Dave's Rating:

4.0

Pirate mania is not yet extinct.

They changed the name in its journey from Gideon Defoe's book to screen. Well, they did in the United States, anyway. Known in the United Kingdom as The Pirates! In an Adventure with Scientists!, the more generic predicate Band of Misfits was, I'm guessing, invented to prevent science-phobic American audiences from scaring away at the sight of any word that would suggest smart people were involved in its production. And that's fine. Trick them into seeing it if you have to. Let them panic over the inclusion of Charles Darwin (voiced by Doctor Who's David Tennant) as a pivotal character after they've bought their ticket.

Yeah, Charles Darwin. He's after a dodo bird owned by the epically bearded Pirate Captain (Hugh Grant). Queen Victoria (Imelda Staunton) wants the animal, too. Darwin wants to study it, while Victoria wants an exotic meal. But to the Pirate Captain, his "parrot" is the emotional core of his ship, the mascot beloved by his entire crew. Only in a desperately weak-willed moment of bad judgment would he trade her for a giant pile of gold, which he does in order to clinch his long-denied win in the Pirate of the Year contest.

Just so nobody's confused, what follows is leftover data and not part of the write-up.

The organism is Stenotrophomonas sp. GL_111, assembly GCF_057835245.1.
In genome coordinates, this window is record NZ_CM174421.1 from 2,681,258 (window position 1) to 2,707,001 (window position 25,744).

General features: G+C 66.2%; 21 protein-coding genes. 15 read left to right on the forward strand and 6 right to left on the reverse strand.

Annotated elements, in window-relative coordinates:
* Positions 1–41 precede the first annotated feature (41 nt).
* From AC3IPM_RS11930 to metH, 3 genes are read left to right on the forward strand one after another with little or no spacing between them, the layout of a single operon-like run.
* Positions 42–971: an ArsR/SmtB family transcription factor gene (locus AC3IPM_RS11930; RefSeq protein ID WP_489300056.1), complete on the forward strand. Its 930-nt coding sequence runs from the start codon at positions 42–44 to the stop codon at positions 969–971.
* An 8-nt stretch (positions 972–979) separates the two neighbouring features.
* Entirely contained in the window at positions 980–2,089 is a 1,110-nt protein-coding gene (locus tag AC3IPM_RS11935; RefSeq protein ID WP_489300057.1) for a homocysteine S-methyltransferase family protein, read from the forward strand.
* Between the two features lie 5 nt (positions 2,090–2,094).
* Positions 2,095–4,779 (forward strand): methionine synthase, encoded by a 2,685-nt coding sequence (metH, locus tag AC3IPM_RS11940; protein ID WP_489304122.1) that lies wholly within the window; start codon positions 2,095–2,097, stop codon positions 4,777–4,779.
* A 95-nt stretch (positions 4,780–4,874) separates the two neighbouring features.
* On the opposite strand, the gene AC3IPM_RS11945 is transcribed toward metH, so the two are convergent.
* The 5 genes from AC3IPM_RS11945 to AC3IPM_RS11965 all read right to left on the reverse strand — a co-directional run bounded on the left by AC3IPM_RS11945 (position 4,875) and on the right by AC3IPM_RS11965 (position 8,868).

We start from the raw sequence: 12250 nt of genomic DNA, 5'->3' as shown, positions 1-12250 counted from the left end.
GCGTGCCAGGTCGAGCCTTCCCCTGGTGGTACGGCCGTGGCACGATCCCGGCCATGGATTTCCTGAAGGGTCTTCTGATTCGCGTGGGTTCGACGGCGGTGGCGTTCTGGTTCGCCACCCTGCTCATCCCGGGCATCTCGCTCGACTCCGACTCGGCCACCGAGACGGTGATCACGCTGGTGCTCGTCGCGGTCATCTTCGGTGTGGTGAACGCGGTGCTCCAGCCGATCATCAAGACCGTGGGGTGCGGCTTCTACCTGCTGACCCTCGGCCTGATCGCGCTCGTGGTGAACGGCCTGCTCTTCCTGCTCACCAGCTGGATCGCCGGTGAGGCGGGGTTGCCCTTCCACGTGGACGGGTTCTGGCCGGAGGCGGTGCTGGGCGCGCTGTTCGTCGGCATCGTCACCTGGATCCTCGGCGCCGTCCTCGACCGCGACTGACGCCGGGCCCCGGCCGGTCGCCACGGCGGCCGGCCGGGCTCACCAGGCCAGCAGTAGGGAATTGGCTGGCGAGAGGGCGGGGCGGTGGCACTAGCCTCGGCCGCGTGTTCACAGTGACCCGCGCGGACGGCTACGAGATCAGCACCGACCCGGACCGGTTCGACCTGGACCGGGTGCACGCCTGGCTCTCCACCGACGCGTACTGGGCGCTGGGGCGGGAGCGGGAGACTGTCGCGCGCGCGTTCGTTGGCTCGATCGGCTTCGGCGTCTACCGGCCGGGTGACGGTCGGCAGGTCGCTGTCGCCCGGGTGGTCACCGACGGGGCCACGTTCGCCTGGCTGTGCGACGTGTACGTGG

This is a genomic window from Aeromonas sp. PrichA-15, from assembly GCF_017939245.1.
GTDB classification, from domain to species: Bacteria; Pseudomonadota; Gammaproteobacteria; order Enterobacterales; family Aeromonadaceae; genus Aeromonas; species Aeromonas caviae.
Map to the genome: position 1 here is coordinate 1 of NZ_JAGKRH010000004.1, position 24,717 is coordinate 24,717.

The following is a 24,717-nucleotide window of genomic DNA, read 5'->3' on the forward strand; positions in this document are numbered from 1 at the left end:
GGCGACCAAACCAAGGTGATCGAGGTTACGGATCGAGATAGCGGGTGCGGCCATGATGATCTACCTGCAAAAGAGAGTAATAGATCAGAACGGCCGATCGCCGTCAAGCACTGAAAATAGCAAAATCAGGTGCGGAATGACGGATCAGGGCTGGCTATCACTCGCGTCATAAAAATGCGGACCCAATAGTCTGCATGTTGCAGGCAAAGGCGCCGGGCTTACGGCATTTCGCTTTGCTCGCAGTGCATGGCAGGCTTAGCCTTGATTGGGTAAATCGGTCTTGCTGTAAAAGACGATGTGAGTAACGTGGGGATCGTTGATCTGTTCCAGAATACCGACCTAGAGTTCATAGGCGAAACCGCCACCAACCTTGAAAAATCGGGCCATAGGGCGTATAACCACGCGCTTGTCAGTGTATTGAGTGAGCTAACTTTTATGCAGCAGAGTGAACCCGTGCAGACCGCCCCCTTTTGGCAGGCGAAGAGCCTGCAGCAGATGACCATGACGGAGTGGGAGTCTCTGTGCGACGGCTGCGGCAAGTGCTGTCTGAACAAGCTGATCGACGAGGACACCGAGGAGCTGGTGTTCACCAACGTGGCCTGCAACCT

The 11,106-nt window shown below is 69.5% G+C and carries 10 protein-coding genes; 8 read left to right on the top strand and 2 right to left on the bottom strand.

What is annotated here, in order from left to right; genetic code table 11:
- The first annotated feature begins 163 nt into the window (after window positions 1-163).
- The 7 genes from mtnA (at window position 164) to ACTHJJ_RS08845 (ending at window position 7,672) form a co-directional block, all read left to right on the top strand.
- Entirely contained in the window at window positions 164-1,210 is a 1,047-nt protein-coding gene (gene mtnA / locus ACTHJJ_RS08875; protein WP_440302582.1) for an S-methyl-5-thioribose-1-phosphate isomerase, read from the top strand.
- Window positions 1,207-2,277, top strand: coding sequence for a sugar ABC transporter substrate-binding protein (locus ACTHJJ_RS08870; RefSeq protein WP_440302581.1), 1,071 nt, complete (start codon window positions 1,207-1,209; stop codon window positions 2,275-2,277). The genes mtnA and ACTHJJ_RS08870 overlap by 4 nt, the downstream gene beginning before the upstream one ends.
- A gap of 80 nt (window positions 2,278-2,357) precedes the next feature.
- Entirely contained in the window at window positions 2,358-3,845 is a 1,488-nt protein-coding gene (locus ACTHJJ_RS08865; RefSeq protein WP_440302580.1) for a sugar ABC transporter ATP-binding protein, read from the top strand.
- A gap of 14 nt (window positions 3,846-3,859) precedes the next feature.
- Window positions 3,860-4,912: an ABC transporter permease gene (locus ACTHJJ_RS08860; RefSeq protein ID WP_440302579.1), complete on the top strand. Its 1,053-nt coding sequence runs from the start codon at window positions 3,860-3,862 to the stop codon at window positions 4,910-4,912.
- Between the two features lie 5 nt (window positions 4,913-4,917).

But plot, as funny and well-constructed as it is, isn't really the point here. You'll want to go because it's from Aardman, the people who delivered Chicken Run, all the Wallace and Grommit films (both short and feature) and the underrated Arthur Christmas. They're the (mostly) stop-motion animation peer of America's Pixar or Japan's Studio Ghibli. And like those, Aardman output is the kind of pitch-perfect fusion of smart and silly, funny and sweet, kid-centric and adult-friendly. You're guaranteed originality, wit, impeccable artistry and attention to detail and, most of all, a plain old good time.

In fact, if there's anything to gripe about here, it's the pirate thing itself. Second only to the vampire glut, pirates have reached a level of pop culture exhaustion that's hard to pretend isn't happening and even harder to manufacture enthusiasm for. But for about 90 minutes these guys pull it off. Maybe it's the lack of rote stumbling around by Johnny Depp, maybe it's the enthusiastic charm, maybe it's the fish in the pirate hat. But whatever it is, it's welcome. Will there be a sequel based on one of Defoe's follow-up books in the series? If so, please let it be The Pirates! In an Adventure with Communists. Yes, that's a real thing. And who better to teach your little ones about Karl Marx? Plus, there are kittens in it.

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